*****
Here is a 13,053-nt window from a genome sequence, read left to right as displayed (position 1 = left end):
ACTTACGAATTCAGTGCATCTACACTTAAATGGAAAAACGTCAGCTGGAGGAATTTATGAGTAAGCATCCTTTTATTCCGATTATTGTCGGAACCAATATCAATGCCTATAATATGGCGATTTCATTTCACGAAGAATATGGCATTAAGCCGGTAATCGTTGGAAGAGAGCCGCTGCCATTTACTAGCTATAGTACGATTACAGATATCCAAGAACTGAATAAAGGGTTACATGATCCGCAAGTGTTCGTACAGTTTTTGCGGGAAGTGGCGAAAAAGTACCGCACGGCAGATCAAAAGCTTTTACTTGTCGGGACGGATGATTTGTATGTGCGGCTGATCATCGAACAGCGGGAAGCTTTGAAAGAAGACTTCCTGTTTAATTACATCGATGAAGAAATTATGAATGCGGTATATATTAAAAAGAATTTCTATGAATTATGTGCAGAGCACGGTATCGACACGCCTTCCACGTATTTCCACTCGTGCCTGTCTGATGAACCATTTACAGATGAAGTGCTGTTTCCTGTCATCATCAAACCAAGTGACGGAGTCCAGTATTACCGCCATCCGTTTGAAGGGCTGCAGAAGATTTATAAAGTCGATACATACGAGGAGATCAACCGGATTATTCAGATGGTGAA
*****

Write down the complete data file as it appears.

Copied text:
Here is a 13,053-nt window from a genome sequence, read left to right as displayed (position 1 = left end):
ACTTACGAATTCAGTGCATCTACACTTAAATGGAAAAACGTCAGCTGGAGGAATTTATGAGTAAGCATCCTTTTATTCCGATTATTGTCGGAACCAATATCAATGCCTATAATATGGCGATTTCATTTCACGAAGAATATGGCATTAAGCCGGTAATCGTTGGAAGAGAGCCGCTGCCATTTACTAGCTATAGTACGATTACAGATATCCAAGAACTGAATAAAGGGTTACATGATCCGCAAGTGTTCGTACAGTTTTTGCGGGAAGTGGCGAAAAAGTACCGCACGGCAGATCAAAAGCTTTTACTTGTCGGGACGGATGATTTGTATGTGCGGCTGATCATCGAACAGCGGGAAGCTTTGAAAGAAGACTTCCTGTTTAATTACATCGATGAAGAAATTATGAATGCGGTATATATTAAAAAGAATTTCTATGAATTATGTGCAGAGCACGGTATCGACACGCCTTCCACGTATTTCCACTCGTGCCTGTCTGATGAACCATTTACAGATGAAGTGCTGTTTCCTGTCATCATCAAACCAAGTGACGGAGTCCAGTATTACCGCCATCCGTTTGAAGGGCTGCAGAAGATTTATAAAGTCGATACATACGAGGAGATCAACCGGATTATTCAGATGGTGAA